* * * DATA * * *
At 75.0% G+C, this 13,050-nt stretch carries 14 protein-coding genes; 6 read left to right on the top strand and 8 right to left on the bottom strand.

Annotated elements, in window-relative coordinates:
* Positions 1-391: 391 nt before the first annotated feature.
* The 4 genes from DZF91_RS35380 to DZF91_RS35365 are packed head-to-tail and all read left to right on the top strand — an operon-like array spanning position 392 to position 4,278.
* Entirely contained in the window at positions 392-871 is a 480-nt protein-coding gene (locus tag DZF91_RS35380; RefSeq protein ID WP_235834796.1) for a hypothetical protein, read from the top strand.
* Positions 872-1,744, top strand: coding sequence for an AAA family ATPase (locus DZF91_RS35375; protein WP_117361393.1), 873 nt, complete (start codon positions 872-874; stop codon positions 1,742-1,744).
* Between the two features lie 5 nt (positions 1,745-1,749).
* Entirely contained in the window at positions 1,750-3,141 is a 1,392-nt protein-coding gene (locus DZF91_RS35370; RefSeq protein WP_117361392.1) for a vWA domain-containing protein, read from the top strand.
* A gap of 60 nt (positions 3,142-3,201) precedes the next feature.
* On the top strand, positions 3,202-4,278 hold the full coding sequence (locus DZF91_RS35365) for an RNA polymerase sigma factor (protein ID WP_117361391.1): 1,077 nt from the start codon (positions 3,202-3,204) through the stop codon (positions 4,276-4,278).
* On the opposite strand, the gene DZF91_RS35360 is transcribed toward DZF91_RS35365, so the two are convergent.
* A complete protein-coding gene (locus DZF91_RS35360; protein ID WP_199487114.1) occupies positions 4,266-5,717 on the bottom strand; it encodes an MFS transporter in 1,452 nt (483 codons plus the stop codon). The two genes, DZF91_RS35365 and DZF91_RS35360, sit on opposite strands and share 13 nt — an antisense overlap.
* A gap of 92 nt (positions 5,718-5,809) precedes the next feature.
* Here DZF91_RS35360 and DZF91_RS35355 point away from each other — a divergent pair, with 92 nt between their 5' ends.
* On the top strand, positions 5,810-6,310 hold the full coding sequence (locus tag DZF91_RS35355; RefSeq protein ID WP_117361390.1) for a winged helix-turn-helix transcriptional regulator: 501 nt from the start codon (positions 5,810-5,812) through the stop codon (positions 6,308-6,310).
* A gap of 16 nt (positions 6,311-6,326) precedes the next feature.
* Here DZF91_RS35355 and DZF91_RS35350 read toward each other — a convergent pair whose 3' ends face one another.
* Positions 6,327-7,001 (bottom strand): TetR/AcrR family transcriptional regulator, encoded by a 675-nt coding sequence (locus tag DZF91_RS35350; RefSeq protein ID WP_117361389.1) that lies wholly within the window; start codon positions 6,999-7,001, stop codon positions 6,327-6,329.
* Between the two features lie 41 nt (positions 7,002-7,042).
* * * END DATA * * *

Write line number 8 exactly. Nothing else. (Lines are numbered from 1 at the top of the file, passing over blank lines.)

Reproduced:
* Entirely contained in the window at positions 1,750-3,141 is a 1,392-nt protein-coding gene (locus DZF91_RS35370; RefSeq protein WP_117361392.1) for a vWA domain-containing protein, read from the top strand.